Wolfgang Amadeus Mozart (1756–1791) 6 Three-Part Preludes and Fugues
K. 404a No. 1 - 3 arranged by Wolfgang Amadeus Mozart edited by Johann Nepomuk David [str]
The "Six Three-Part Preludes and Fugues" are regarded as a unique testimony to Mozart's profound interest in the works of Bach.
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“I am presently collecting the fugues of Bach – not only of sebastian, but also of Emanuel and friedeman”, wrote Mozart to his father in April 1782. This could be a hint that the Six Three-Part Preludes and Fugues were derived from this collection: Mozart wrote string-trio arrangements of two preludes and five fugues by Johann Sebastian Bach, and of one fugue by Wilhelm Friedemann Bach. This apparently plunged him into such a creative mood that he simply wrote the missing preludes himself.
It is to Johann Nepomuk David that we owe the first edition of this work, which introduced this unique document to a broad public for the first time. The present edition has retained David’s basic editorial decision to adapt the divergent passages of Mozart’s arrangement to Bach’s original music text.
No. 1 - Adagio by Wolfgang Amadeus Mozart
Fuga Mozart's arrangement of Johann Sebastian Bach, Das Wohltemperirte Clavier I, Fuga 8 in D# minor BWV 853
No. 2 - Adagio by Wolfgang Amadeus Mozart
Fuga Mozart's arrangement of Johann Sebastian Bach, Das Wohltemperirte Clavier II, Fuga 14 in F# minor BWV 883
No. 3 - Adagio by Wolfgang Amadeus Mozart
Fuga Mozart's arrangement of Johann Sebastian Bach, Das Wohltemperirte Clavier II, Fuga 13 in F# major BWV 882
The publication of this new edition of the Six Three-Part Preludes and Fugues K. 404a coincides with the Mozart anniversary year 2006. The work consists of six pairs of pieces that each forms a unit. Mozart is believed to have formed the pairs himself and arranged them for string trio, in addition to having composed four of the preludes. The other two preludes and five fugues are from Johann Sebastian Bach, and one fugue stems from his son Wilhelm Friedemann.
It is to Johann Nepomuk David that we owe the first edition in parts (Edition Breitkopf 5678/79) of this work. Published in 1938, it introduced this unique document of Mozart’s (or one of his gifted contemporaries?) intense study of Bach’s music to a broad public for the first time. Our new edition goes onestep further than David’s in an important performance-practical aspect: the publication within Breitkopf’s Partitur- und Orchesterbibliothek allows a performance with string orchestra for the first time as well. Historically, one can legitimate this choice of medium with Mozart’s Adagio and Fugue in C minor K. 546, a comparable work of similar character, whose autograph contains an indication concerning the playing of the bass part by Violoncelli [!] and Contra Basso. The Six Three-Part Preludes and Fugues K. 404a were most likely a by-product of the matinees given by Baron Gottfried van Swieten in Vienna. “I go every Sunday at twelve o’clock to Baron van Swieten,” wrote Mozart to his father in April 1782, ”where nothing is played but Handel and Bach. I am presently collecting thefugues of Bach – not only of Sebastian, but also of Emanuel and Friedemann.“ In spite of the chamber-musical framework of these matinees, there is no reason to dismiss the possibility of a performance of these pieces by a larger ensemble.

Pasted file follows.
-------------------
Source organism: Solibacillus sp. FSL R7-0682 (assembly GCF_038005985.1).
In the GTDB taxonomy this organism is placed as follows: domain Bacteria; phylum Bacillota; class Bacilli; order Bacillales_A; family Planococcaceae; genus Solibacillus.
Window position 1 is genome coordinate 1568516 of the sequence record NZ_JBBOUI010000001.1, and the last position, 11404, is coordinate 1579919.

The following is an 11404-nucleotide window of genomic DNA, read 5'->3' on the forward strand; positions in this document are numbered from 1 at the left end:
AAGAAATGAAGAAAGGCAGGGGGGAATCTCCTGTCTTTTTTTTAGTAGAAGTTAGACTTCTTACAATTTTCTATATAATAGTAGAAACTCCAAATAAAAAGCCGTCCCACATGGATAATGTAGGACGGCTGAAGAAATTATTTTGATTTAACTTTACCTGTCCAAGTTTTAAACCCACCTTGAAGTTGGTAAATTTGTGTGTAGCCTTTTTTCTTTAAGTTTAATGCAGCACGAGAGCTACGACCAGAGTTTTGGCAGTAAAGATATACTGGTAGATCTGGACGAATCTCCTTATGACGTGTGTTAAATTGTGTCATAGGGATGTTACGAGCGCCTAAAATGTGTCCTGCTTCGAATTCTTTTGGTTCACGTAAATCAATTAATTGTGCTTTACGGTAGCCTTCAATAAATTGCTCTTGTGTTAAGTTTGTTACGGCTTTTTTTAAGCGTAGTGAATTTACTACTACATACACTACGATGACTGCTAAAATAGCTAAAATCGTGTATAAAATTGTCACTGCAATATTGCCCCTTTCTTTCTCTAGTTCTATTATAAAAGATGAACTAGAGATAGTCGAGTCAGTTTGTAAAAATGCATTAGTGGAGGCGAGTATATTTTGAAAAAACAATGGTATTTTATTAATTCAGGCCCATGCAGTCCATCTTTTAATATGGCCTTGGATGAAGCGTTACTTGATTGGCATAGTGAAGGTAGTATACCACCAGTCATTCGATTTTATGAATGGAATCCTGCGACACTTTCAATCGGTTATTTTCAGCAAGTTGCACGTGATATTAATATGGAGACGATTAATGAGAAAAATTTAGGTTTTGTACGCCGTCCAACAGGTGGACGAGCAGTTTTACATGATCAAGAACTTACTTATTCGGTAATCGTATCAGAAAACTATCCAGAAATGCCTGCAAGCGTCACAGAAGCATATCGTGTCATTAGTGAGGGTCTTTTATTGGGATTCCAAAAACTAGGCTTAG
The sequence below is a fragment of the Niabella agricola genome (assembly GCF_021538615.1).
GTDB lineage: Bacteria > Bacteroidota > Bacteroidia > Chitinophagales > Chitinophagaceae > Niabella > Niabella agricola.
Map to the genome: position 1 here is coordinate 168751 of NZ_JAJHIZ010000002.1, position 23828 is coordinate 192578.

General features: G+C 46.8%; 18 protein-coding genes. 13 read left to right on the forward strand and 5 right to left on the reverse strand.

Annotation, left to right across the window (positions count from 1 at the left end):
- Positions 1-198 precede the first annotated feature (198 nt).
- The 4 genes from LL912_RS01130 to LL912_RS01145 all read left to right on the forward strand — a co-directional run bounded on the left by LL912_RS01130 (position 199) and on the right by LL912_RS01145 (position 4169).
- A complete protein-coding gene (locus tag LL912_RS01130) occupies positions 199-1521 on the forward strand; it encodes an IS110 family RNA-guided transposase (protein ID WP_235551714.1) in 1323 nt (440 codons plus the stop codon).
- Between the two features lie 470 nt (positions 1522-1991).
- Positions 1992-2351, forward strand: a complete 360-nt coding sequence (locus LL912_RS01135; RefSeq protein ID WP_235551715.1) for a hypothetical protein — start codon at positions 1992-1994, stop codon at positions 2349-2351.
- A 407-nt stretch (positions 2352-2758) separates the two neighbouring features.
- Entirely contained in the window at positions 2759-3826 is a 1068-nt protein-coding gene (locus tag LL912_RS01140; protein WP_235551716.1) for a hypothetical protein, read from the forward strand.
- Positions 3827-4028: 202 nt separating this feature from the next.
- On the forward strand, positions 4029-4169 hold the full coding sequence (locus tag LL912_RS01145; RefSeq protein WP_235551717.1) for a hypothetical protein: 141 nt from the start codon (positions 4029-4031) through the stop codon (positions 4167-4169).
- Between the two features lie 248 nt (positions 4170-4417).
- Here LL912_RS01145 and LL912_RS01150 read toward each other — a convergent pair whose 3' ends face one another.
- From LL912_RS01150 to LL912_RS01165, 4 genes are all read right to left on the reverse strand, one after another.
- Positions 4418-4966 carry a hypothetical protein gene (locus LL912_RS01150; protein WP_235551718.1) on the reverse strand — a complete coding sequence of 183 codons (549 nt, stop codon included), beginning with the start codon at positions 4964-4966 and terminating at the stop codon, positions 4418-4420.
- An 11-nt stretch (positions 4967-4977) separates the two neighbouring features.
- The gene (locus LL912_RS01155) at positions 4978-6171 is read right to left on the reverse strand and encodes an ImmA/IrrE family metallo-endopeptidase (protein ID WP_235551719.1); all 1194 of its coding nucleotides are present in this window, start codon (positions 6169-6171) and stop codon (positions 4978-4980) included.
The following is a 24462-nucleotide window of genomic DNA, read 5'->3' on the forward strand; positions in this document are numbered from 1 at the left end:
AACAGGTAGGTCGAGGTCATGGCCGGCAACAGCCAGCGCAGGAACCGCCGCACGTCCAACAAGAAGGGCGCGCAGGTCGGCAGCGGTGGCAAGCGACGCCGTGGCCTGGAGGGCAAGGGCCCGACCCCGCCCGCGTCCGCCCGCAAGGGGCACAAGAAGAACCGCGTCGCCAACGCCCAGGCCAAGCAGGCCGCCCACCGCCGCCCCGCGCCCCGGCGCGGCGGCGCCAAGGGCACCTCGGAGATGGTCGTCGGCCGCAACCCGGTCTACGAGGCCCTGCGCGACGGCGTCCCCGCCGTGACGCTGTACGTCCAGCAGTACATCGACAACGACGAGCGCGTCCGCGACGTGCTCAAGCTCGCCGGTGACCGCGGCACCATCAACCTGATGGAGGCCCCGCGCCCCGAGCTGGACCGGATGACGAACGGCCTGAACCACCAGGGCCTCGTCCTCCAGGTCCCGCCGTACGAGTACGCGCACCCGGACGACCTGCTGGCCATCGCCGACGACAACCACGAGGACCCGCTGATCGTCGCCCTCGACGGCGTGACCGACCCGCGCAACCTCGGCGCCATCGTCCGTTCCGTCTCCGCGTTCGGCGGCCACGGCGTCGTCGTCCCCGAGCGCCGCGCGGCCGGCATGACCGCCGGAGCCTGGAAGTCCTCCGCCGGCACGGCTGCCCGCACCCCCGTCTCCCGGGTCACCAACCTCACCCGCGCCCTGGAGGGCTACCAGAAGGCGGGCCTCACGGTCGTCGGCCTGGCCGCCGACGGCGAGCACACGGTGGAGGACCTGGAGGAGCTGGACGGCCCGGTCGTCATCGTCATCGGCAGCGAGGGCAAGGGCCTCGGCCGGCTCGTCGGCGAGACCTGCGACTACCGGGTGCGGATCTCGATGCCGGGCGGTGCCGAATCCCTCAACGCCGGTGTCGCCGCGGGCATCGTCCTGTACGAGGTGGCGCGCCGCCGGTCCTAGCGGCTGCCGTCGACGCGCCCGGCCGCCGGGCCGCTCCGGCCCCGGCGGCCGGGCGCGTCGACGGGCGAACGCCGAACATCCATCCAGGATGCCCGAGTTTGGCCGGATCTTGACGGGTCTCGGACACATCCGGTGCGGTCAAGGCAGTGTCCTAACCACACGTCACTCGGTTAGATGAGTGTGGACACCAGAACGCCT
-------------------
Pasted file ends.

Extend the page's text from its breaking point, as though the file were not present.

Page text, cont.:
In addition to the source from the library of the Gesellschaft der Musikfreunde in Vienna (GDM, IX 1062), which David used for his edition, we have also consulted a copy from the Staatsbibliothek zu Berlin – Preußischer Kulturbesitz (shelfmark Ms. ms. Bach P 228) for this new edition. Unfortunately, when subjected to a close comparison, this source proved to be even less reliable than the Viennese one. Though it gives the impression of being a professional copy, it contains so many errors and dubious details that only one thing is certain: neither one of the surviving sources stems directly from an autograph score by Mozart. It is possible that they were scored from individual parts. This is suggested by the dynamic markings and articulations, which are sometimes incomplete, sometimes overly abundant, often contradictory, and most often inconsistent. Particularly untypical of Mozart is the use of dolce for mf or p. Moreover, Mozart’s arrangements of the pieces by Johann Sebastian and Wilhelm Friedemann Bach are based on an unmistakably questionable source, perhaps the only one that was accessible at that time. They diverge quite considerably from the original music text. In his edition, David regarded these discrepancies as a ”fundamental distortion of Bach’soriginal” and decided to borrow “the original Bach version in such cases.“ Indeed, the divergences in Mozart’s arrangement are no doubt attributable more to his questionable source than to his creative fantasy. We have thus retained David’s basic editorial decision to adapt the divergent passages of Mozart’s arrangement to Bach’s original music text. We did, however, eschew David’s interpretative markings, which reflect the performance style of his time.
It would most likely be unwarranted, however, to deny Mozart’s authorship of K. 404a on account of its dubious transmission, as has repeatedly occurred in Mozart scholarship. Recent investigations, such as Yo Tomita’s 1996 study A new light shed on the origin of Mozart’s KV 404a and 405 through the recent source study of J. S. Bach’s Well-Tempered Clavier II, show that the question of authorship is still open. Alfred Einstein’s comment, found in the sixth edition of the Köchel Catalogue, that “the invention and stylistic feeling“ support the claim that Mozart actually was the arranger and composer of these pieces, is thus valid down to the present day.
The publisher would like to extend his thanks to the Staatsbibliothek zu Berlin – Preußischer Kulturbesitz for putting copies of the sources at his disposal.
Wiesbaden, Fall 2005
Christian Rudolf Riedel